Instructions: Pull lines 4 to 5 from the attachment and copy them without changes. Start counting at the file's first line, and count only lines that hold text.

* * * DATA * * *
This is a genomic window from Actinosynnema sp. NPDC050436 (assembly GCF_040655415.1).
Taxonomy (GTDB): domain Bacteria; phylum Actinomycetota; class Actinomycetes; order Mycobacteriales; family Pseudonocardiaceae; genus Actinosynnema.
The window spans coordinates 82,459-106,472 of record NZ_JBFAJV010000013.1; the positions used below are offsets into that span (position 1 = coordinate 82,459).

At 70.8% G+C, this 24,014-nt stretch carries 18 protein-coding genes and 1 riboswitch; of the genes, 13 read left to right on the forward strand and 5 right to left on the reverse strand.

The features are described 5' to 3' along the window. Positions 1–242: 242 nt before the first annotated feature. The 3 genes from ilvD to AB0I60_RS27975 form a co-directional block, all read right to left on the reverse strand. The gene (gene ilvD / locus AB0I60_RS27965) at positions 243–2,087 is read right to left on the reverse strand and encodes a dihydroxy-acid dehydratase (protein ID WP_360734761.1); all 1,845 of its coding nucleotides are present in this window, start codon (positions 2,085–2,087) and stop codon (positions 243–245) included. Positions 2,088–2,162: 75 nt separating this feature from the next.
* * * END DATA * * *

At 70.8% G+C, this 24,014-nt stretch carries 18 protein-coding genes and 1 riboswitch; of the genes, 13 read left to right on the forward strand and 5 right to left on the reverse strand.

The features are described 5' to 3' along the window. Positions 1–242: 242 nt before the first annotated feature. The 3 genes from ilvD to AB0I60_RS27975 form a co-directional block, all read right to left on the reverse strand. The gene (gene ilvD / locus AB0I60_RS27965) at positions 243–2,087 is read right to left on the reverse strand and encodes a dihydroxy-acid dehydratase (protein ID WP_360734761.1); all 1,845 of its coding nucleotides are present in this window, start codon (positions 2,085–2,087) and stop codon (positions 243–245) included. Positions 2,088–2,162: 75 nt separating this feature from the next.